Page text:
A federal appeals court put same-sex weddings in California on hold indefinitely Monday while it considers the constitutionality of the state's gay marriage ban.
The decision, issued by a three-judge panel of the 9th U.S. Circuit Court of Appeals, trumps a lower court judge's order that would have allowed county clerks to begin issuing marriage licenses to same-sex couples on Wednesday.
Chief U.S. District Court Judge Vaughn Walker decided last week to allow gay marriages to go forward after ruling that the ban, known as Proposition 8, violated equal protection and due process rights of gays and lesbians guaranteed under the U.S. Constitution.
The Proposition 8 legal team quickly appealed Walker's ruling in a case that many believe will end up before the Supreme Court.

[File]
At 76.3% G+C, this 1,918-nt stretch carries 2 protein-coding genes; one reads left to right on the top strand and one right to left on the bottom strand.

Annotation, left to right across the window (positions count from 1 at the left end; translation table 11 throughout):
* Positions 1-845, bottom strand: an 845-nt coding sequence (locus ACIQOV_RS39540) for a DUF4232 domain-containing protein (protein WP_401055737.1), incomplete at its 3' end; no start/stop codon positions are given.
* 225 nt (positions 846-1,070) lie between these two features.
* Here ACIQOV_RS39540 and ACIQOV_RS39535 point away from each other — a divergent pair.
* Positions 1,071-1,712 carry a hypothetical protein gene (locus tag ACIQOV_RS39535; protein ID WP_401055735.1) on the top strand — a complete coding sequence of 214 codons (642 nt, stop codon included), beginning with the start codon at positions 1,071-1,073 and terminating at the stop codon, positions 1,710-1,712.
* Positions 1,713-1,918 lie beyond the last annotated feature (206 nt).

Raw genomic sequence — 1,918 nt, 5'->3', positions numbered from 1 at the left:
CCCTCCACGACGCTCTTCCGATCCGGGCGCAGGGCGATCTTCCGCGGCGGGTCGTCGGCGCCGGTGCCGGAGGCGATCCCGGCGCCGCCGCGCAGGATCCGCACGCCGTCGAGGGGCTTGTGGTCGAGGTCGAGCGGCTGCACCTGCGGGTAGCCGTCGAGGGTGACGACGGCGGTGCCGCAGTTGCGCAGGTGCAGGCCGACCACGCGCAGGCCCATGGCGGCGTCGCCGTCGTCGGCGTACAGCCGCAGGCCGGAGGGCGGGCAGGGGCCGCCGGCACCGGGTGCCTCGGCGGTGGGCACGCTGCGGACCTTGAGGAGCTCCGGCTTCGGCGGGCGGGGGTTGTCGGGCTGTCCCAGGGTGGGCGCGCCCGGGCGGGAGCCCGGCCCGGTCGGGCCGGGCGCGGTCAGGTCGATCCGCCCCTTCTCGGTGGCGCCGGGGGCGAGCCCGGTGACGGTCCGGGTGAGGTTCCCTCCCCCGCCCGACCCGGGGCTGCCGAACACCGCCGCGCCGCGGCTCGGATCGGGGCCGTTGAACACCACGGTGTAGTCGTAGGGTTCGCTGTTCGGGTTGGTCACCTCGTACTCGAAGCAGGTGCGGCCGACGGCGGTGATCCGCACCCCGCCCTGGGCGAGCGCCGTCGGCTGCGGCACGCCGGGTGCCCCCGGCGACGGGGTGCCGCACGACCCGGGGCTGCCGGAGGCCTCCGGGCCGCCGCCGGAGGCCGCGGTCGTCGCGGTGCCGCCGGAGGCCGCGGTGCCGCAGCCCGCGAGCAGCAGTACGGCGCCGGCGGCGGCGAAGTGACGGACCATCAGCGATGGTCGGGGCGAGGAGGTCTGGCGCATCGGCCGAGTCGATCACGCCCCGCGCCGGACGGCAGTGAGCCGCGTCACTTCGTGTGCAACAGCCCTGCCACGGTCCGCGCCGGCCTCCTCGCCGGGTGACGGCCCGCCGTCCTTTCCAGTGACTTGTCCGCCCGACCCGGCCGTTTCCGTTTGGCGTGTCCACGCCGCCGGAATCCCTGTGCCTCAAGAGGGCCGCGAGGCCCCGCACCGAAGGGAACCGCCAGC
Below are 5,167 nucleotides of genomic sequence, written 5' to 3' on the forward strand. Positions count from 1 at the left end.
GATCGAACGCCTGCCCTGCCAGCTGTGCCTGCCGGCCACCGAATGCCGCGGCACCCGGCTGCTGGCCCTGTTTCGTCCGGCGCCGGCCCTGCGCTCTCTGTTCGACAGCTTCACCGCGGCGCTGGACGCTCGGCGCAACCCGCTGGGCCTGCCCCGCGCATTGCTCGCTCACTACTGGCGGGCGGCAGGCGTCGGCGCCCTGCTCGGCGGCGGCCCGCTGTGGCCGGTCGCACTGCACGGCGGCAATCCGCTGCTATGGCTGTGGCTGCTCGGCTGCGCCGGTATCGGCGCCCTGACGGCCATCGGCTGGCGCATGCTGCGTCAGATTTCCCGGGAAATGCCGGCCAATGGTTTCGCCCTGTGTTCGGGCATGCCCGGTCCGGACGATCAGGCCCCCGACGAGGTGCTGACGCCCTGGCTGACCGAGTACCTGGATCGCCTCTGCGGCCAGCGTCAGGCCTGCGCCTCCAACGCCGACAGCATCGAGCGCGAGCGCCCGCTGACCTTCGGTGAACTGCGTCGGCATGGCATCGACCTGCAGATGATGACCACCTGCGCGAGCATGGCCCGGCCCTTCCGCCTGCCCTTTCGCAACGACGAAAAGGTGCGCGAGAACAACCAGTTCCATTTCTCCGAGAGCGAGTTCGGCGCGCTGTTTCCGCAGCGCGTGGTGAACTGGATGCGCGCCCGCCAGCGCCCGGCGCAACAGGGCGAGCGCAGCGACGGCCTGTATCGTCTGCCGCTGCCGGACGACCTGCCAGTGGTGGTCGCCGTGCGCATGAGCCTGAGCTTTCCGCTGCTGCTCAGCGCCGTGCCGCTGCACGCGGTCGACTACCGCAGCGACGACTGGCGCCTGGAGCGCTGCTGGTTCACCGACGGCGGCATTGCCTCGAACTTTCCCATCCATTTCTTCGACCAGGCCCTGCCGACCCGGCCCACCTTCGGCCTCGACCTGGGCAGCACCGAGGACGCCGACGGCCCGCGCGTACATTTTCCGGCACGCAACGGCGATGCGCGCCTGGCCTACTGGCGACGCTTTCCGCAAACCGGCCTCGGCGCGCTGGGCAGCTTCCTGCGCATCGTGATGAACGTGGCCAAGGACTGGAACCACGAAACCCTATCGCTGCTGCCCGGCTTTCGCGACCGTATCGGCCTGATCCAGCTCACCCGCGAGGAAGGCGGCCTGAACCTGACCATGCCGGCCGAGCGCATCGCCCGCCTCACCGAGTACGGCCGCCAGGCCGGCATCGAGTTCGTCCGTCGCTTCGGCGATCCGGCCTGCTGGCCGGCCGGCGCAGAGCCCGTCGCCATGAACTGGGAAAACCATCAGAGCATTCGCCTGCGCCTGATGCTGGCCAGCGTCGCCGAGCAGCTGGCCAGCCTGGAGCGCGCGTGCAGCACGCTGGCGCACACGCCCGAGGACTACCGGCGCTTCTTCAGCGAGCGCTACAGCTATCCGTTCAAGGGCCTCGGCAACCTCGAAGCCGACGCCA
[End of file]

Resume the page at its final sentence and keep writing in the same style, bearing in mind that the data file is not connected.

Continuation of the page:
Lawyers for two same-sex couples had joined with California Attorney General Jerry Brown in urging the appeals court to allow the weddings, arguing that keeping the ban in place any longer would harm the civil rights of gays and lesbians.
The plaintiffs could now appeal the 9th Circuit decision to Supreme Court Justice Anthony Kennedy, who handles emergency motions for the high court
Walker presided over a 13-day trial earlier this year that was the first in federal court to examine if states can prohibit gays from getting married without violating the constitutional guarantee of equality.
Supporters argued the ban was necessary to safeguard the traditional understanding of marriage and to encourage responsible childbearing.
Opponents said that tradition or fears of harm to heterosexual unions were legally insufficient grounds to discriminate against gay couples.
Currently, same-sex couples can legally wed only in Massachusetts, Iowa, Connecticut, Vermont, New Hampshire and Washington, D.C.